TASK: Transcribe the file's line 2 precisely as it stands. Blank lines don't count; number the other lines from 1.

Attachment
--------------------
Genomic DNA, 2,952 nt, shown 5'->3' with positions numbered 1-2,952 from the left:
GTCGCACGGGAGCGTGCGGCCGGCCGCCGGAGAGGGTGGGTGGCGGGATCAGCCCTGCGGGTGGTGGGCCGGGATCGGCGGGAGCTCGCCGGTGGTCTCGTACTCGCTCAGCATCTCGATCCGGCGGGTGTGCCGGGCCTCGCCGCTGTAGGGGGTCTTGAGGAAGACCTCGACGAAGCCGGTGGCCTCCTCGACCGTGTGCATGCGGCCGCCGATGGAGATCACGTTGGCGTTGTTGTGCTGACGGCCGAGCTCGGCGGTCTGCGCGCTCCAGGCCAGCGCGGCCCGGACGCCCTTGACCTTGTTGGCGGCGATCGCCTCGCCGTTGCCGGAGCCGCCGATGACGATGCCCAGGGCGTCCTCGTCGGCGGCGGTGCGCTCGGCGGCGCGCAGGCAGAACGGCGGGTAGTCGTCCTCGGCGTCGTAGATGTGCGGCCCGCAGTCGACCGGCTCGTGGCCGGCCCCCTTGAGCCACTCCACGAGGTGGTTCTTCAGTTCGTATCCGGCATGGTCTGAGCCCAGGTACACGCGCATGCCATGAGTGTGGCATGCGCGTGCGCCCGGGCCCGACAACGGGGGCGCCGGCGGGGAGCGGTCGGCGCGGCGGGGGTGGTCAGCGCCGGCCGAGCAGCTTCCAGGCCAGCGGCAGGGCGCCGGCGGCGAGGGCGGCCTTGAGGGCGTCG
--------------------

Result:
GTCGCACGGGAGCGTGCGGCCGGCCGCCGGAGAGGGTGGGTGGCGGGATCAGCCCTGCGGGTGGTGGGCCGGGATCGGCGGGAGCTCGCCGGTGGTCTCGTACTCGCTCAGCATCTCGATCCGGCGGGTGTGCCGGGCCTCGCCGCTGTAGGGGGTCTTGAGGAAGACCTCGACGAAGCCGGTGGCCTCCTCGACCGTGTGCATGCGGCCGCCGATGGAGATCACGTTGGCGTTGTTGTGCTGACGGCCGAGCTCGGCGGTCTGCGCGCTCCAGGCCAGCGCGGCCCGGACGCCCTTGACCTTGTTGGCGGCGATCGCCTCGCCGTTGCCGGAGCCGCCGATGACGATGCCCAGGGCGTCCTCGTCGGCGGCGGTGCGCTCGGCGGCGCGCAGGCAGAACGGCGGGTAGTCGTCCTCGGCGTCGTAGATGTGCGGCCCGCAGTCGACCGGCTCGTGGCCGGCCCCCTTGAGCCACTCCACGAGGTGGTTCTTCAGTTCGTATCCGGCATGGTCTGAGCCCAGGTACACGCGCATGCCATGAGTGTGGCATGCGCGTGCGCCCGGGCCCGACAACGGGGGCGCCGGCGGGGAGCGGTCGGCGCGGCGGGGGTGGTCAGCGCCGGCCGAGCAGCTTCCAGGCCAGCGGCAGGGCGCCGGCGGCGAGGGCGGCCTTGAGGGCGTCG